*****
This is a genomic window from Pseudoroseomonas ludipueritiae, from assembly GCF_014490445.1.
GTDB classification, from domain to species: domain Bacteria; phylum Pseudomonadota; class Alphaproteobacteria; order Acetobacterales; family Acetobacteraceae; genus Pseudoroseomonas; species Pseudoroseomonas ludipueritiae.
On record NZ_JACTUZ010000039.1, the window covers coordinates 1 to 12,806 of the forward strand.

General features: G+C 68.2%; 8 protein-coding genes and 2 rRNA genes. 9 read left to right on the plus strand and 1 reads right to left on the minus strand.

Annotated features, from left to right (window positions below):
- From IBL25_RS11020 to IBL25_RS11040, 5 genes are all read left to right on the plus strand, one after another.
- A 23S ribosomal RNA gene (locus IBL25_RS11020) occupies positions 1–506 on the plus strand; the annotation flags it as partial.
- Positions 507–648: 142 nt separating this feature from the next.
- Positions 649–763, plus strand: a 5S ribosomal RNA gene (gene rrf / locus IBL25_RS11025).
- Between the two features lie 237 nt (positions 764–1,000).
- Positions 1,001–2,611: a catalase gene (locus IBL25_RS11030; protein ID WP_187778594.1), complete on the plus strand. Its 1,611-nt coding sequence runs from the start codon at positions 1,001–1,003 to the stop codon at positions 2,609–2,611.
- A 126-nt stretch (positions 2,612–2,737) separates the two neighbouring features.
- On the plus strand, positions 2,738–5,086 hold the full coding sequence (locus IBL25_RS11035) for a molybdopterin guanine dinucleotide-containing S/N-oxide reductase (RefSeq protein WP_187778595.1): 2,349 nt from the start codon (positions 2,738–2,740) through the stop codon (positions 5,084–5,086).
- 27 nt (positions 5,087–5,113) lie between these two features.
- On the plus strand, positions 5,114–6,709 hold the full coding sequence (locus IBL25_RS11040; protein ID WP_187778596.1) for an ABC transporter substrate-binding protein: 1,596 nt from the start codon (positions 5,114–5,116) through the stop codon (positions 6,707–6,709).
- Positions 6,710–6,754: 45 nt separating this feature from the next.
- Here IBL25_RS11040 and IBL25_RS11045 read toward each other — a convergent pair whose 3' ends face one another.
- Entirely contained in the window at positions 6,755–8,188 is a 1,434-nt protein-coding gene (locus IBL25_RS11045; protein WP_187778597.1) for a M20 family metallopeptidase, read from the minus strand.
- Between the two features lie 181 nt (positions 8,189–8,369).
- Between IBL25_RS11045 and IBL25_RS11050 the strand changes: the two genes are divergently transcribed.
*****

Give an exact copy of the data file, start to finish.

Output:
This is a genomic window from Pseudoroseomonas ludipueritiae, from assembly GCF_014490445.1.
GTDB classification, from domain to species: domain Bacteria; phylum Pseudomonadota; class Alphaproteobacteria; order Acetobacterales; family Acetobacteraceae; genus Pseudoroseomonas; species Pseudoroseomonas ludipueritiae.
On record NZ_JACTUZ010000039.1, the window covers coordinates 1 to 12,806 of the forward strand.

General features: G+C 68.2%; 8 protein-coding genes and 2 rRNA genes. 9 read left to right on the plus strand and 1 reads right to left on the minus strand.

Annotated features, from left to right (window positions below):
- From IBL25_RS11020 to IBL25_RS11040, 5 genes are all read left to right on the plus strand, one after another.
- A 23S ribosomal RNA gene (locus IBL25_RS11020) occupies positions 1–506 on the plus strand; the annotation flags it as partial.
- Positions 507–648: 142 nt separating this feature from the next.
- Positions 649–763, plus strand: a 5S ribosomal RNA gene (gene rrf / locus IBL25_RS11025).
- Between the two features lie 237 nt (positions 764–1,000).
- Positions 1,001–2,611: a catalase gene (locus IBL25_RS11030; protein ID WP_187778594.1), complete on the plus strand. Its 1,611-nt coding sequence runs from the start codon at positions 1,001–1,003 to the stop codon at positions 2,609–2,611.
- A 126-nt stretch (positions 2,612–2,737) separates the two neighbouring features.
- On the plus strand, positions 2,738–5,086 hold the full coding sequence (locus IBL25_RS11035) for a molybdopterin guanine dinucleotide-containing S/N-oxide reductase (RefSeq protein WP_187778595.1): 2,349 nt from the start codon (positions 2,738–2,740) through the stop codon (positions 5,084–5,086).
- 27 nt (positions 5,087–5,113) lie between these two features.
- On the plus strand, positions 5,114–6,709 hold the full coding sequence (locus IBL25_RS11040; protein ID WP_187778596.1) for an ABC transporter substrate-binding protein: 1,596 nt from the start codon (positions 5,114–5,116) through the stop codon (positions 6,707–6,709).
- Positions 6,710–6,754: 45 nt separating this feature from the next.
- Here IBL25_RS11040 and IBL25_RS11045 read toward each other — a convergent pair whose 3' ends face one another.
- Entirely contained in the window at positions 6,755–8,188 is a 1,434-nt protein-coding gene (locus IBL25_RS11045; protein WP_187778597.1) for a M20 family metallopeptidase, read from the minus strand.
- Between the two features lie 181 nt (positions 8,189–8,369).
- Between IBL25_RS11045 and IBL25_RS11050 the strand changes: the two genes are divergently transcribed.